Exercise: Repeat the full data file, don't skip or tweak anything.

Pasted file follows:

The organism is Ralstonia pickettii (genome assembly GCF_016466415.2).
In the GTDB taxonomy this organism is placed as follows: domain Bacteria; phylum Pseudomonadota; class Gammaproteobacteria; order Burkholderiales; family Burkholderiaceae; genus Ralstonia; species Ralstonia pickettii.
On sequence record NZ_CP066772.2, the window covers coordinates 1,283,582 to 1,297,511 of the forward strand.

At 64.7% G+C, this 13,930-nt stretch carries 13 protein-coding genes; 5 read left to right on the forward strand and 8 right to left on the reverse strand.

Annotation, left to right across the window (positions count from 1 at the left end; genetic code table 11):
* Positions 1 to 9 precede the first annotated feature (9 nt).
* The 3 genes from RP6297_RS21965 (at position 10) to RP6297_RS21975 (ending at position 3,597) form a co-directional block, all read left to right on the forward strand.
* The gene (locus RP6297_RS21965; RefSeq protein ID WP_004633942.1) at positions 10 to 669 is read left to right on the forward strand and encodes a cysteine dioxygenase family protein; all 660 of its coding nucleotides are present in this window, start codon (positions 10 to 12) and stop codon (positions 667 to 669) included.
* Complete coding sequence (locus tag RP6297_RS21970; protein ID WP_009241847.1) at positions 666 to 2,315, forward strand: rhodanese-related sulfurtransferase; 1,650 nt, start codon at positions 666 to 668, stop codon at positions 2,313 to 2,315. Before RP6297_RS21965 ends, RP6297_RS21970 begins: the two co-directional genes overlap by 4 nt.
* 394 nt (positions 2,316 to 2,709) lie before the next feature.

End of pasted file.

The organism is Ralstonia pickettii (genome assembly GCF_016466415.2).
In the GTDB taxonomy this organism is placed as follows: domain Bacteria; phylum Pseudomonadota; class Gammaproteobacteria; order Burkholderiales; family Burkholderiaceae; genus Ralstonia; species Ralstonia pickettii.
On sequence record NZ_CP066772.2, the window covers coordinates 1,283,582 to 1,297,511 of the forward strand.

At 64.7% G+C, this 13,930-nt stretch carries 13 protein-coding genes; 5 read left to right on the forward strand and 8 right to left on the reverse strand.

Annotation, left to right across the window (positions count from 1 at the left end; genetic code table 11):
* Positions 1 to 9 precede the first annotated feature (9 nt).
* The 3 genes from RP6297_RS21965 (at position 10) to RP6297_RS21975 (ending at position 3,597) form a co-directional block, all read left to right on the forward strand.
* The gene (locus RP6297_RS21965; RefSeq protein ID WP_004633942.1) at positions 10 to 669 is read left to right on the forward strand and encodes a cysteine dioxygenase family protein; all 660 of its coding nucleotides are present in this window, start codon (positions 10 to 12) and stop codon (positions 667 to 669) included.
* Complete coding sequence (locus tag RP6297_RS21970; protein ID WP_009241847.1) at positions 666 to 2,315, forward strand: rhodanese-related sulfurtransferase; 1,650 nt, start codon at positions 666 to 668, stop codon at positions 2,313 to 2,315. Before RP6297_RS21965 ends, RP6297_RS21970 begins: the two co-directional genes overlap by 4 nt.
* 394 nt (positions 2,316 to 2,709) lie before the next feature.